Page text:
Act of Contrition
Acts of Faith, Hope & Charity, & Votive Prayer for Charity
Angelus & Regina Caeli

Divine Praises

Grace Before & After Meals
Litany of Humility

Litany of St Joseph

Litany of the Blessed Virgin Mary
Litany of the Holy Name of Jesus
Litany of the Most Precious Blood
Litany of the Sacred Heart of Jesus
Litany of the Saints
Morning & Evening Prayers

Novena Prayer to St Philomena

Prayer for the Conversion of Australia
Prayers & Litany to Holy Michael the Archangel

Prayers & Litany to Our Guardian Angel

Prayers & Litany to St Joseph
Prayers & Litany to the Blessed Virgin Mary
Prayers & Litany to
the Holy Ghost &
Veni Creator
Prayers & Novena for the Souls in Purgatory
Prayers & Novena to St Martin De Porres
Prayers & Novena to the Sacred Heart of Jesus, & Litany of the Sacred Heart of Jesus
Prayers Before & After Confession
Prayers Before Mass, Prayers Before Holy Communion, Prayers After Holy Communion & Thanksgiving After Mass

Prayers for Priests & Vocations

Prayers, Novena & Litany to St Anne
Prayers, Novenas & Litany to St Jude Thaddeus
The Prayers & Mysteries of the Holy Rosary
Various Prayers
Votive Prayers for Rain, Fine Weather & to Avert Storms
Audio Files - SSPX
Video Files - SSPX
Thoughts for the Week


Twenty-second Sunday after Pentecost

Thoughts for the Week - Fr R Taouk 
16th October 2016

Christ and His attitude to All Lawful Authority by Rev. Fr. Sertillanges

When Christ went to Jerusalem for the great feasts, He was in perpetual conflict with the rulers. Why was this so? It was because, however respectful our Divine Lord might be to authority, and however desirous of maintaining peace, He could not resign His own authority, nor could He ignore the work He had come to do.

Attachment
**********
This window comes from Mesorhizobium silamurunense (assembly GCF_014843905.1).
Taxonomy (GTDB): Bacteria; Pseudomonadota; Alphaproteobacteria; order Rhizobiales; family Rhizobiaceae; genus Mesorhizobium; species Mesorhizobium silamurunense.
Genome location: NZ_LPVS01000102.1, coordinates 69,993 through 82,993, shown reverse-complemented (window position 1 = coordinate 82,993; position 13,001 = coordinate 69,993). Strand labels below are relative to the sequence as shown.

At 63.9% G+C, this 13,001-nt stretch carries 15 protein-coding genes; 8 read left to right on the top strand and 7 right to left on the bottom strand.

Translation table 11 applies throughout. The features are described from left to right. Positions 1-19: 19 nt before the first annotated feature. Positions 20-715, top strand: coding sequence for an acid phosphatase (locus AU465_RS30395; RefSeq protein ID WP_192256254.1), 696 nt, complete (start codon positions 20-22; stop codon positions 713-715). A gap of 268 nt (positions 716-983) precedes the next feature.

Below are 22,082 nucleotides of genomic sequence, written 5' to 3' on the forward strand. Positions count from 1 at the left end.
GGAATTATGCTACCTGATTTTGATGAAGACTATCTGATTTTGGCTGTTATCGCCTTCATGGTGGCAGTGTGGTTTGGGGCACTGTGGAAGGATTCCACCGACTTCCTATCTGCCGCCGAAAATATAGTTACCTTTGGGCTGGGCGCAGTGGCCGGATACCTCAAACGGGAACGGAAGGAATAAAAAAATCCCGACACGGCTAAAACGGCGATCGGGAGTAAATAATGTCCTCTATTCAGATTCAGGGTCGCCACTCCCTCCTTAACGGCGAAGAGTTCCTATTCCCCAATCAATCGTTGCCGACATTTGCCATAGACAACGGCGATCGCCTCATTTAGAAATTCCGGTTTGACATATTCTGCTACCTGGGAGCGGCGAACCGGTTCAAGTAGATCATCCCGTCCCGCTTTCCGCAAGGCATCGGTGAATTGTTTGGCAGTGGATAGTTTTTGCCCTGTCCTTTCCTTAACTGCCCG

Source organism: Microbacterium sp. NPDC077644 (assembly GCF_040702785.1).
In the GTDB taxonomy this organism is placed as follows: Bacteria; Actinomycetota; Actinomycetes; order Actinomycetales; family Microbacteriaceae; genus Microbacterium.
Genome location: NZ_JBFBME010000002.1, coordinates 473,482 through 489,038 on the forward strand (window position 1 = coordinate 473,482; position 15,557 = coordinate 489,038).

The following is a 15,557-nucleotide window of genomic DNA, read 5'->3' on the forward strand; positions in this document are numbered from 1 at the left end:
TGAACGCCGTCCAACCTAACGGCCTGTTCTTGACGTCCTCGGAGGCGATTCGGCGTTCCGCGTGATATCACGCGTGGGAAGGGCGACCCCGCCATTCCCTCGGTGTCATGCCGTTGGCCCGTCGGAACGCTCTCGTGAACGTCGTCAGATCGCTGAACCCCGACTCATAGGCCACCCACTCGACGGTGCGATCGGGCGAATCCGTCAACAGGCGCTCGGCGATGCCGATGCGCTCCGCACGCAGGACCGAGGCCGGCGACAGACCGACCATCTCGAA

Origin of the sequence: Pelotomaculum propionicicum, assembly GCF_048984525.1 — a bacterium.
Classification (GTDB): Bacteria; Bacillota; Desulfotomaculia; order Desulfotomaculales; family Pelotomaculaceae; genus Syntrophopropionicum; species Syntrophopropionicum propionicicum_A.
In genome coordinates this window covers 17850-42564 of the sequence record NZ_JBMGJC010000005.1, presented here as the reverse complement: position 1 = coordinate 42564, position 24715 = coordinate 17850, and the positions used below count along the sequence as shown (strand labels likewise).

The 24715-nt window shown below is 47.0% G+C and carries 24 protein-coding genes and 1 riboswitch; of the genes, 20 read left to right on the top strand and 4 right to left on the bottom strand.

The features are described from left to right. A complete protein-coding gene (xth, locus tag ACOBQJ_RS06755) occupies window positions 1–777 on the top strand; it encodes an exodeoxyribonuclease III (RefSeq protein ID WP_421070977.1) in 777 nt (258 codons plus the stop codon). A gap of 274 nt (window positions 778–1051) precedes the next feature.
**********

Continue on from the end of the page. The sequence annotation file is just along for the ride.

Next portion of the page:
Respect to earthly power has its limitations; in excess it serves to destroy rather than to edify. Jesus was in Galilee, which was then under the jurisdiction of Herod. While He was preaching before a great crowd of people, the Pharisees pretending to be anxious as to His personal safety came to Him and said: "Depart, and get Thee hence, for Herod hath a mind to kill Thee". He answered: "Go and tell that fox, 'Behold I cast out devils, and do cures today and tomorrow, and the third day I am consummated. Nevertheless, I must walk today and tomorrow, and the day following, because it cannot be that a prophet perish out of Jerusalem.'" What wonderful words! What tranquil majesty they hold! What grave simplicity they bear! Does He not here show all that He is free? Is He not in very truth a Master?

"Go, tell that fox!" He calls him by this name, this crowned impostor, coward and murderer. What an example He sets to those who, in moments of weakness and tepidity, though they have the right to speak indeed, whose duty it is to speak think they can serve God by maintaining a cowardly silence. He will not allow His truth to resign its rights to those who, even on the pretext of prudence or charity, try to silence the representatives of Christ.

As though we could be prudent only by being cowardly! As if truth could only be preserved by being hidden under a bushel! As though one could show love for one's brother by abandoning him to the treachery and snares of his enemies! And what message did He send to this fox/Herod? He said: "Behold, I cast out devils, and do cures today and tomorrow; after that is the hour of the powers of darkness. I will suffer all that I must suffer, and meanwhile, I will accomplish that which I have come to do. After three days will come My death, but death because I will it, and where I will it, not in your kingdom, O ruler of Galilee! but at Jerusalem".

Such is the attitude of Jesus before manís authority, no provocation, but absolute liberty. Jesus came on Earth to edify and to establish a spiritual power. If, then, He found any resistance, there was but one thing for Him to do: Break the opposing force, and, above all things, guard that which was essential to His work namely, His liberty. This, then, is what we must understand when we consider the relations of Jesus with the Jewish authorities. There is, indeed, a false liberty which consists in judging without the right to judge, in seizing without permission, in condemning without authority; but we cannot speak of this sort of liberty in connexion with Him Who possessed all rights and authority, and Who was the Source of all wisdom. His conduct was always prudent, and well did He demonstrate to all that He was master of His work, His actions, and Himself.